The Imagery of Nichiren's Lotus Sutra: The Gohonzon - The Great Mandala of the True Dharma
The Structural Meaning of Mandalas ...
The mandala form originated in India and evolved in Tibet. Tibetan mandalas have four (or multiples of four) sides. The outer corners are usually protectors of the Buddha wisdom within. Tibetans use images instead of words to enable those who can't read to feel reverence.
Mandalas are splendid religious art. If you see one in a museum, lean close, you may catch a whiff of the incense offered to it. It may have the fragrance of hundreds of years of devotion. Rich.
The mandala's center is the central Buddha. This Buddha holds his/her body in different ways (mudras), to convey meaning. For instance, you may have seen the Tantric Mandala depicting a black man in sexual union with a white woman, or a white man in sexual union with a black woman.
To the western eye this mandala appears to be about sex or race. It is neither. It is the fusion of opposites. The Mystic Embrace. The gate of emancipation. Clear Light. The denial of duality. Ku. To this consciousness, sex and race are illusions.
Many of the characters on our Gohonzon have mandalas of their own. Each are Laws, Buddhas and vast experiential realms.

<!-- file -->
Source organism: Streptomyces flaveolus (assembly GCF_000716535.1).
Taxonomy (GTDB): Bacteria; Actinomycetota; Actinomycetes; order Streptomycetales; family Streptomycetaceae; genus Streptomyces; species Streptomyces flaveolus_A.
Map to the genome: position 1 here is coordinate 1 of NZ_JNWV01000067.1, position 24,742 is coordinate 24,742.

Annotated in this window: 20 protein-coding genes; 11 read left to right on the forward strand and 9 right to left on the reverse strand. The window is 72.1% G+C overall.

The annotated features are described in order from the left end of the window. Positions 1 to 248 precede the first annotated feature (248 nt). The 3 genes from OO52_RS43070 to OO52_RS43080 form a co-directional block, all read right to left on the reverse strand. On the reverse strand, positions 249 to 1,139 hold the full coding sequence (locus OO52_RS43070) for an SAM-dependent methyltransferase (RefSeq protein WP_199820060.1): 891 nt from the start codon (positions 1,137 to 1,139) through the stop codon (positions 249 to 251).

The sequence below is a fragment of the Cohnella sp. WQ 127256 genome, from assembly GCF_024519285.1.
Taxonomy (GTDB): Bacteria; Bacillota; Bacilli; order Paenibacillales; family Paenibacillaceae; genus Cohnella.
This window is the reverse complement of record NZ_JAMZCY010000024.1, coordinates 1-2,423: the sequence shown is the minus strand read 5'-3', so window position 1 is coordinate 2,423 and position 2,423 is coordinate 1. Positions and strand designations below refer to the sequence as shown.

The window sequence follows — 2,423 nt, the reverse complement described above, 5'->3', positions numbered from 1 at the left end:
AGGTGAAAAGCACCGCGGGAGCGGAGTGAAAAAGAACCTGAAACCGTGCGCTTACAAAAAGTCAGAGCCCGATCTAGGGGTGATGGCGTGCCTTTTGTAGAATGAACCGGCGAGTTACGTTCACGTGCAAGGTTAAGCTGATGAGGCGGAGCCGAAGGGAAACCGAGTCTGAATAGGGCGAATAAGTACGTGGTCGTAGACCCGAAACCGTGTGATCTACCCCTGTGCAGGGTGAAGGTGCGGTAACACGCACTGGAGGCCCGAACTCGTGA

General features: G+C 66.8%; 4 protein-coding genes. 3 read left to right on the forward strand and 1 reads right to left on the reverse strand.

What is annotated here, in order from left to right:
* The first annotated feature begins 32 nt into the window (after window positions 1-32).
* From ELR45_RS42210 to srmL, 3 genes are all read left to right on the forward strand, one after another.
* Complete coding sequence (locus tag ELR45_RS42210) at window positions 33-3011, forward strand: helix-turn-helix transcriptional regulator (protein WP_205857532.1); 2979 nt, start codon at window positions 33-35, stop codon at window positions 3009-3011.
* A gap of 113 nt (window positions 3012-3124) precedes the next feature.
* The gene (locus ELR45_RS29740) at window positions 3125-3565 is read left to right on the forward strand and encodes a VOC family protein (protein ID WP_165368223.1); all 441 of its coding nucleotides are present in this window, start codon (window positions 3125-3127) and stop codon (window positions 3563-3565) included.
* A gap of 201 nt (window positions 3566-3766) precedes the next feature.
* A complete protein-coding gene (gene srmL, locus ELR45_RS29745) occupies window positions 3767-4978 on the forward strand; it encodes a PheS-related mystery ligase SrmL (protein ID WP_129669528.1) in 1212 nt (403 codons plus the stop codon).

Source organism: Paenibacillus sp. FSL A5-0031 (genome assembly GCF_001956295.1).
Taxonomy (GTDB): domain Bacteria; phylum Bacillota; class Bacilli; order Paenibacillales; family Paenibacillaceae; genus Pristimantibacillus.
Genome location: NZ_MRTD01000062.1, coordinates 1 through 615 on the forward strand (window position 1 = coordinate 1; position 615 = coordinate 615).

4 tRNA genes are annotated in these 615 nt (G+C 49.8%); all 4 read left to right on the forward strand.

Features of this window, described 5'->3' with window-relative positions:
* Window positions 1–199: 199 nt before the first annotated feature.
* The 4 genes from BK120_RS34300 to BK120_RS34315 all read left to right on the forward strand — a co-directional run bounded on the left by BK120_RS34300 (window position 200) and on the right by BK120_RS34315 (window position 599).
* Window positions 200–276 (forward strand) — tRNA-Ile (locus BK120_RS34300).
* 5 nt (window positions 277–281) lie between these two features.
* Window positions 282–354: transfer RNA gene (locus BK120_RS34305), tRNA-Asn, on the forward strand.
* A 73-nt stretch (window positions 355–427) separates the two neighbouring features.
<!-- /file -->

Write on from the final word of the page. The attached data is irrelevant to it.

In the Lotus Sutra, Taho and Shakyamuni are seated in the treasure tower, facing each other and speaking the Lotus Sutra in unison.
On the Gohonzon they face each other and "Namu Myoho Renge Kyo" indicating the fusion of objective reality (Taho) and subjective wisdom (Shakyamuni).
"Taho represents all phenomena and Shakyamuni, the true entity. The two Buddhas also indicate the two principles of object (kyo) and subject (chi), or reality and wisdom. Taho Buddha signifies the object and Shakyamuni the subject."Next to Shakyamuni are Anryugyo (Joy), Jyogyo (Purity), and next to Taho is Jogyo (True Self), and Muhengyo (Eternity). Each is a treasure gate entrance to the Ceremony in the Air.
Nichiren wrote: "You must never seek any of Shakyamuni's teachings or the Buddhas and bodhisattvas of the universe outside yourself." —Major Writings, Vol. 1, p. 4, "On Attaining Buddhahood"
He also wrote: